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  • South Carolina Gamecocks

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    The South Carolina Gamecocks represent the University of South Carolina in the NCAA Division I. This unique moniker is held in honor of Thomas Sumter, a Revolutionary War hero from South Carolina who was nicknamed the "Carolina Gamecock" after British General Banastre Tarleton said Sumter "fought like a gamecock." While the men's teams were traditionally known as the Fighting Gamecocks and the women's teams were previously known as the Lady Gamecocks, this distinction was discontinued in part to eliminate any gender bias in the athletic department and in part to counter misconceptions about the gamecock mascot endorsing bloodsport. All of the University's varsity teams compete at the Division I level of the NCAA, and all but men's soccer and women's beach volleyball compete in the Southeastern Conference. Men's soccer competes in Conference USA and women's beach volleyball competes in the Coastal Collegiate Sports Association because the SEC does not sponsor those sports. The athletic department is supported with private money from the Gamecock Club. It was originally formed as the B.A.M.

  • History of the University of South Carolina

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    This History of the University of South Carolina began in the 18th century when intersectional differences arose between the Lowcountry and the Upstate. It was conceived that a state supported college located in the center of the state at Columbia, South Carolina would foster friendships between those of both regions thus allowing the state to present a united front to the nation when threatened with issues jeopardizing the South Carolina way of life. The University of South Carolina's history can be described in four distinct phases: a firebrand college (1801–1862), constant reorganization (1865–1891), college to university (1891–1944) and the state's university (1944–present). An 1872 illustration of the Horseshoe, USC's original campus. The Maxcy Monument is in the center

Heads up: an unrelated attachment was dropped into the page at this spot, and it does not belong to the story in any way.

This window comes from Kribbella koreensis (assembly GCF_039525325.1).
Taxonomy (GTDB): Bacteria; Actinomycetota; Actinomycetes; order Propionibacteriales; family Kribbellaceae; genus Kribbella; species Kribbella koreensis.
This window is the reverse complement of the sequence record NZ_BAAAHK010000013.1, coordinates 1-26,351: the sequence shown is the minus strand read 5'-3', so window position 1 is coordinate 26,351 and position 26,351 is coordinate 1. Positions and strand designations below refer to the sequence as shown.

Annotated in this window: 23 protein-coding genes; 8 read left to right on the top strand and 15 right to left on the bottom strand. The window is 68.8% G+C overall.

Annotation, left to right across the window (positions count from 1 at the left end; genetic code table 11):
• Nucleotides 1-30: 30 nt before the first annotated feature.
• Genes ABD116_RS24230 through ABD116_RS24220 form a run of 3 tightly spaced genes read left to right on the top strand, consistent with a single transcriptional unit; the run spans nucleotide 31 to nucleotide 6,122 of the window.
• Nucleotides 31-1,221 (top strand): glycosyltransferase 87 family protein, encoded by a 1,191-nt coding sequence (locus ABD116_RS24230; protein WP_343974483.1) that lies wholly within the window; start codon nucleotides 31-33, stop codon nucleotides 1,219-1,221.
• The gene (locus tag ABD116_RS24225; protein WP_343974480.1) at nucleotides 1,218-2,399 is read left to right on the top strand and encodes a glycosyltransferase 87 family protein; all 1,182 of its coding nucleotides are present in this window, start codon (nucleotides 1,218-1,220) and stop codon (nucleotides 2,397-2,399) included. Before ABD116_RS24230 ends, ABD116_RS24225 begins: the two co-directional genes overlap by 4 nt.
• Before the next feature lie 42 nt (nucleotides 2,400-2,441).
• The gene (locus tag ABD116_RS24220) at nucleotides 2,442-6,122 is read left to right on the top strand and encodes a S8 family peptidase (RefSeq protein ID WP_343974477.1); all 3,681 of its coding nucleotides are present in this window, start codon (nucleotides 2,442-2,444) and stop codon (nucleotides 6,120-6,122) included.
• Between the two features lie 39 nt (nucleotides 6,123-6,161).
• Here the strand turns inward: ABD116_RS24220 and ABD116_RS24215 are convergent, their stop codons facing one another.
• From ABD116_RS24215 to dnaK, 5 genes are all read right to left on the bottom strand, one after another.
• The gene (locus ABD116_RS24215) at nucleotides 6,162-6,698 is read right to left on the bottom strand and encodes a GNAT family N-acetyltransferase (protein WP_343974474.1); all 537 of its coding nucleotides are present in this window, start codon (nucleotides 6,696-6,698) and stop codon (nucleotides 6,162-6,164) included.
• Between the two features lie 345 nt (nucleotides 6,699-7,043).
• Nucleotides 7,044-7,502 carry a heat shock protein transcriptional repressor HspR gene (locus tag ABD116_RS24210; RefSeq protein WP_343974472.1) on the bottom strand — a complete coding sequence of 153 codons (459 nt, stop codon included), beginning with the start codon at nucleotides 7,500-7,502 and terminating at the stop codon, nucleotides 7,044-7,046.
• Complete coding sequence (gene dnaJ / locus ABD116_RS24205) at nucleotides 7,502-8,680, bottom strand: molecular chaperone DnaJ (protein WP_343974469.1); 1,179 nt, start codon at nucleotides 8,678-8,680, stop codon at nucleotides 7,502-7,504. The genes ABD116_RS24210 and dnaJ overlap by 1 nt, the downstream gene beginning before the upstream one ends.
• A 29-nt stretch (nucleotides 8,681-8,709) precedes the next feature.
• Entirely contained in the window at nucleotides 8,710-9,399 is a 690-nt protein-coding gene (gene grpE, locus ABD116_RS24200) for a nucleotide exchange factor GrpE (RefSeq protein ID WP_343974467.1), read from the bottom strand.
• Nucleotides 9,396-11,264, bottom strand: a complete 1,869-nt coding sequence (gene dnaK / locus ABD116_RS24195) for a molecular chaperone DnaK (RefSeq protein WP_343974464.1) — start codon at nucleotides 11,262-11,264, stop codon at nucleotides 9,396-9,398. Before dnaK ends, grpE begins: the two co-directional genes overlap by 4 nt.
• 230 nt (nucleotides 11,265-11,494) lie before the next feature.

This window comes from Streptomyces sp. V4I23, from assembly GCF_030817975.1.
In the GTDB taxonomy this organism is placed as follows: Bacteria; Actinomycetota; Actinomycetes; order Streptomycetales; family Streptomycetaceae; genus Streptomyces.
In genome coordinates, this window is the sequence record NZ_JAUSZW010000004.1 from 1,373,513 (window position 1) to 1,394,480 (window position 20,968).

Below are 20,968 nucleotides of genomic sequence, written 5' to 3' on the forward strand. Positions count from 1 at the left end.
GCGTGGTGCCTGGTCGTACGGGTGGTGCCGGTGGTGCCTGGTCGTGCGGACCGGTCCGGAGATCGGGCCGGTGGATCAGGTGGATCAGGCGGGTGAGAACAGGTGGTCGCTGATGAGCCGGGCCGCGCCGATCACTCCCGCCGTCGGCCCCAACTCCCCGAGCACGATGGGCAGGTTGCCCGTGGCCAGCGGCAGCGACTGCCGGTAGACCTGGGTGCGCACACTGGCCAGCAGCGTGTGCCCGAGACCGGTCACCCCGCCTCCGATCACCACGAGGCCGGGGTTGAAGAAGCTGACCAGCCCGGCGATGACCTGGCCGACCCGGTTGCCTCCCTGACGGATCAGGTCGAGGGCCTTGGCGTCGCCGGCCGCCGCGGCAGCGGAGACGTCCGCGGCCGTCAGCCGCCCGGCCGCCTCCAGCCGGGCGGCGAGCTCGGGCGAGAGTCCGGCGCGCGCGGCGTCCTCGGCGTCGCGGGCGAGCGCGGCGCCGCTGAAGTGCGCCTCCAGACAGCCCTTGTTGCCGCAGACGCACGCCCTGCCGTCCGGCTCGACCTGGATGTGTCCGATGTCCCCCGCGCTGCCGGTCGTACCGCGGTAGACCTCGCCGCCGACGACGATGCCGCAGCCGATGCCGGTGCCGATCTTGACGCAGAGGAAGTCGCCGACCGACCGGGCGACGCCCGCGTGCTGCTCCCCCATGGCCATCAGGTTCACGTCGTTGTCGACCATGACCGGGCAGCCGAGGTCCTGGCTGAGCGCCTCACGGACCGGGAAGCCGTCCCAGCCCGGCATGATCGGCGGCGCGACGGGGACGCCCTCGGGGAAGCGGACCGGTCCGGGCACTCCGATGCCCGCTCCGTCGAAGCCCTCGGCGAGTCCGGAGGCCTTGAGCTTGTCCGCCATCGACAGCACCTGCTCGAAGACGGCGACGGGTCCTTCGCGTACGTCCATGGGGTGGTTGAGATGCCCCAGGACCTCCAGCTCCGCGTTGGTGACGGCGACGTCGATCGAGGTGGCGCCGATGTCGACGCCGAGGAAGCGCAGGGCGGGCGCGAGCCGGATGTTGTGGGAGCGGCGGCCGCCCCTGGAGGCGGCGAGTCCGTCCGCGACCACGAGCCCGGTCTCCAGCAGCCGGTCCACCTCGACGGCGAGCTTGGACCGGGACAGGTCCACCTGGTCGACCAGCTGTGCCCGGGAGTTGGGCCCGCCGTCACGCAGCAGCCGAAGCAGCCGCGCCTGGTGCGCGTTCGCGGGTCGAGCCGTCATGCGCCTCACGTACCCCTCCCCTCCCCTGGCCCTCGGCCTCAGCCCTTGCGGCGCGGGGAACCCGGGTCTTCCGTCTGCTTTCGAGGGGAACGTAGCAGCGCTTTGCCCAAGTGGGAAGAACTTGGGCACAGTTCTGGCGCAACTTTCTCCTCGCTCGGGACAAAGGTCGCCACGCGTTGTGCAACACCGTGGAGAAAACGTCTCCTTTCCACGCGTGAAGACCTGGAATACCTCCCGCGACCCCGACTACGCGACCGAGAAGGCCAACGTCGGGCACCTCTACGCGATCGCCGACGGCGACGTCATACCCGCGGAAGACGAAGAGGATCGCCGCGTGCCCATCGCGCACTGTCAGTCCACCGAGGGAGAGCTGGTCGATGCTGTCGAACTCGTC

• Magnolia Plantation and Gardens (Charleston, South Carolina)

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    Horticulture maze on the plantation Lake on the plantation Flowerdale — first planted in 1680 Red footbridge over green water Pond with heron statuesMagnolia Plantation and Gardens (464 acres, 187.77 hectares) is a historic house with gardens located on the Ashley River at 3550 Ashley River Road west of the Ashley, Charleston County, South Carolina. It is one of the oldest plantations in the South, and listed on the National Register of Historic Places. Magnolia Plantation is located near Charleston and directly across the Ashley River from North Charleston. The house and gardens are open daily; an admission fee is charged. The plantation dates to 1676, when Thomas and Ann Drayton built a house and small formal garden on the site. (The plantation remains under the control of the Drayton family after 15 generations.) The historic Drayton Hall was built in 1738 by John Drayton, father of judge John Drayton, Jr., on an adjoining property. Magnolia was originally a rice plantation, with extensive earthworks of dams and dikes built in fields along the river for irrigating land for rice cultivation. African slaves from rice-growing regions created the works. As time went on, the slaves, hoping to hold on to some piece of their African heritage, developed a creolized Gullah language which influenced a vibrant culture. The creativity of the slaves helped to retain many combined elements from Africa to this day in the Gullah Islands.

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